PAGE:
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The recovering U.S. economy and the resurgence of the housing market prompted delegates to question the output capacity of Montana’s wood producers and their ability to meet local – and international – demand.
Ryan Palma of Sustainable Lumber told visitors Monday that his company already was sold out six weeks in advance. Sustainable Lumber currently produces 60,000 board feet of flooring each month, though Palma said they plan to increase their capacity to 100,000 board feet in the months ahead.
Despite questions over capacity, Rawlings said adding customers in new Asian markets was something local suppliers won’t likely overlook. He cited several Idaho companies that have sold to China for several years. They set record profits because of it, despite the economic woes of the U.S. economy.
“With the local lumber market going up now, a lot of Montana mills aren’t going to want to sell a whole lot to these new (Asian) markets,” Rawlings said. “But I think they’re all smart enough to get 5 to 10 percent of their portfolio going into new markets to stabilize their sales program.”
Arnie Sherman, executive director of the Montana World Trade Center at the University of Montana, met the delegation in Idaho at the Small Log Conference, hosted by the Forest Business Network.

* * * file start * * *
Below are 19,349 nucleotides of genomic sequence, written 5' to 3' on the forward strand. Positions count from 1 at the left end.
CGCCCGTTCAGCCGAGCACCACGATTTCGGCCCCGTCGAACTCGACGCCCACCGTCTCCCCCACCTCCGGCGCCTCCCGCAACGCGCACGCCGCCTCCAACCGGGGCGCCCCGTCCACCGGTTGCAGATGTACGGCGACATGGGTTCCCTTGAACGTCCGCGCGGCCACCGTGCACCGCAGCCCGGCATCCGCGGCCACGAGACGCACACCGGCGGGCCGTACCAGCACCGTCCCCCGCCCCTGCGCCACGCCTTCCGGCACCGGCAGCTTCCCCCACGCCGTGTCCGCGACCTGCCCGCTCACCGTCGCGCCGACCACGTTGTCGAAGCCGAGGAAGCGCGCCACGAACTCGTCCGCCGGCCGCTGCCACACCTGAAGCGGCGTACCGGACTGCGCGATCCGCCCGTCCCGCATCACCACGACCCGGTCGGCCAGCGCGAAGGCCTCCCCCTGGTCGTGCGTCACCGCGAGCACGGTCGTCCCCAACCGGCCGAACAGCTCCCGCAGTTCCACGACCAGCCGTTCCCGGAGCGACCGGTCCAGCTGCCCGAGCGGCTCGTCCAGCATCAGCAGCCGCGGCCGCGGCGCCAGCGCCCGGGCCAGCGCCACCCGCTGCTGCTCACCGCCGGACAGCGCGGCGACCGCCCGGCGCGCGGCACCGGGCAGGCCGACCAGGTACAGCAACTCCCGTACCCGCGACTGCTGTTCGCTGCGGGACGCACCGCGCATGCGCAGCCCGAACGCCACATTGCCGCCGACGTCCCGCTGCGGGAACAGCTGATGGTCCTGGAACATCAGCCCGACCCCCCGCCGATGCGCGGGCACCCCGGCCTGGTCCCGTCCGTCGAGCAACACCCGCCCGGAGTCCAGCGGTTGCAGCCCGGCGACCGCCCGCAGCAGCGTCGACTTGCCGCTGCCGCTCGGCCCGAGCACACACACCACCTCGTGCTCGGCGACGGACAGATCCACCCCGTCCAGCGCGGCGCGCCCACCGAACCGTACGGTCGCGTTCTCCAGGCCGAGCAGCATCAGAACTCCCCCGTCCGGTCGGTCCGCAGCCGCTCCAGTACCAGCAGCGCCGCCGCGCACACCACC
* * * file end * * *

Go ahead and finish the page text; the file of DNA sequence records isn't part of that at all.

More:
The buyers are looking to diversify their product offerings, and Sherman believes they’ve found promise in Montana. Before their arrival, he said, the delegates had little knowledge of the expansive forests sweeping inland from the Pacific Coast.
The Canadians, Sherman added, had told Asian buyers that few if any worthwhile wood products could be found south of the border. The buyers have learned otherwise over the past few days.
“They were surprised to see what we offer,” said Sherman. “We’re very excited about the potential of long-term relationships and building new partnerships in this (Asian) market.”
Gordy Sanders, manager of Pyramid Mountain Lumber, said the delegation’s morning visit went well. While the Seeley Lake mill currently has more customers looking for product than it has lumber to sell, he said, it never hurts to distribute materials across multiple markets.
“Hopefully, as part of this reverse trade mission, and between the different companies and businesses they visited in Montana and Idaho, they’ll find opportunities to provide some short- and long-term needs,” said Sanders.
Sanders said the plant, which employs around 150 workers, has the ability to ramp up production now. But doing so is a decision based on several factors, including the availability of raw resources – the size and species of wood, and the cost.
Sanders wasn’t aware of any Montana mill currently running at full capacity.
“We have the capability to ramp up or increase production, but it’s all a function of what we can bring into the plant site, as far as raw materials go,” Sanders said. “That’s the limitation that keeps us at the operational level we’re at. All mills in Montana would look to increase production if the materials to support that were to increase.”